Coming up I hope :)

I have requested two interviews.

1. Eviction Lab, want to know what is happening with evictions in the USA. Check this site out it's not pretty but it's important to talk about. So i have emailed and asked them for some insights.

2. I also contacted a site that does specialty tea sets. I hope to have someone from the site based in the UK contact me soon for an inerview.

3. I have also sent a request to two more people one expert on heat waves and a company that provides expert witnesses for trials.

C. T.

Monday, May 15, 2017

A Second Candd Conversation: The BRICK Paul Brechbuhler

My next interview is a revisit with a good friend and amateur boxer Paul Brechbuhler. Paul has put a lot of hard work into becoming a boxer, but unlike most boxers he is a bit older and this is what makes him a unique fighter.

Sadly last December his competition days were ended due to a KO in Hamilton Ontario. However that has not caused Paul known as the Brick to walk away from the ring, instead he is taking back his boxing desire and using it in a different way. I am happy to have him share that with us here on Candid Conversations. Paul welcome back and thanks for talking about what must be a tough moment for you.

Paul B.: Thank you for having me as part of Candid Conversations.

Cliff T.: From what I hear you went to do another bout, the Golden Gloves, on arrival you found out that you were not allowed to box and that you would not be allowed to compete at all in future events, devastating, shocking I am sure. That said what made you decide not to walk away from the sport?

Paul B.: As any athlete will tell you, when you love a sport so much, it is hard to leave. Especially when a third party is forcing you to do so.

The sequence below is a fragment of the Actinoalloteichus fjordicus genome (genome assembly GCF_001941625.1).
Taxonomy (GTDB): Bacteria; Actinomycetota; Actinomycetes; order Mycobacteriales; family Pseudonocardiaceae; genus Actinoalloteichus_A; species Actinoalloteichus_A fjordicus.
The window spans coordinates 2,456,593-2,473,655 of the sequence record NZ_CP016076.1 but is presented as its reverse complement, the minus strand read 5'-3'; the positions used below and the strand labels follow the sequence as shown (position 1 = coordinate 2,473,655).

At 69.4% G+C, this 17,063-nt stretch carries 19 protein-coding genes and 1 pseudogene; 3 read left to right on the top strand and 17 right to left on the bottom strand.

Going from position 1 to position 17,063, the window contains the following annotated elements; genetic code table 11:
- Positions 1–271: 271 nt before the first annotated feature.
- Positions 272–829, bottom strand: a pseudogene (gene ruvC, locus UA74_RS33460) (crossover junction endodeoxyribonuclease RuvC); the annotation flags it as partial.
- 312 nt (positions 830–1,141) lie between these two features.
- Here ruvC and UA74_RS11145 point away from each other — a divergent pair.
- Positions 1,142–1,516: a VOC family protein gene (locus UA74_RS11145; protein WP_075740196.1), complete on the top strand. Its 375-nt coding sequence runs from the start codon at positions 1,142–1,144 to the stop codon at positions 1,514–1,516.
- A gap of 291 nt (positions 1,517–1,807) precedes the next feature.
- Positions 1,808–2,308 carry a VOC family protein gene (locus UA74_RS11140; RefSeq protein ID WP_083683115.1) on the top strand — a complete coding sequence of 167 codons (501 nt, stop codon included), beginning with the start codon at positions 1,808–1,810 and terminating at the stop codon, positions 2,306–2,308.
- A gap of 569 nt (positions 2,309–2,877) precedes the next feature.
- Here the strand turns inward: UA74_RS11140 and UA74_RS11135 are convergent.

Cliff T.: You have been boxing for a number of years, how many and how often were you competing?

Paul B.: I boxed when I was younger, but more recently I have been boxing for five years. About twice a year in competitive bouts.

Cliff T.: What was the coach’s reaction when he found out you were no longer allowed to compete?

Paul B.: He actually wanted me to keep training. Which I thought was rather odd.

Cliff T.: To say that it was like being KO’d again would be an understatement. Yet you are back boxing, what is the driving force here, and what do you want to accomplish outside of competition?

Paul B.: It is the warrior spirit. You know, once a fighter, always a fighter. If I can’t compete, I want to help others with the sport. Such as coaching or being an official.

Cliff T.: Do you have any comment or feedback you want to share with officials who were at the Golden Gloves event?

Paul B.: They should have told me that I did not qualify back in December, not on Golden Gloves day. I had put a lot of time and effort into training for that tournament. Not to mention almost $400 in fees and other expenses that I will likely not be able to get back.

Cliff T.: Looking ahead where do you see yourself in the boxing world In the future?

Paul B.: I don’t plan on leaving the sport for a while. I will be going for my referee’s license this summer, and will possibly look at coaching next year. I can also still do some demonstrations and exhibitions in the ring, albeit not full contact. Also, my community TV station. Metropolis TV, will continue to cover local boxing events, and we are also in the process of producing a documentary about the sport. In July 2017, I will be doing the ‘Another Brick In the Sprawl’ tour to promote Over 40 boxing through demonstrations and meet-ups. So far, Ottawa, Montreal, New York (City), and Chicago are on the list of cities I will be visiting. If it goes well, I may do it every year in different cities throughout North America.

Cliff T.: That is interesting. What is the message you want to send to officials and to those who want to be a boxer, especially those who are more mature in age?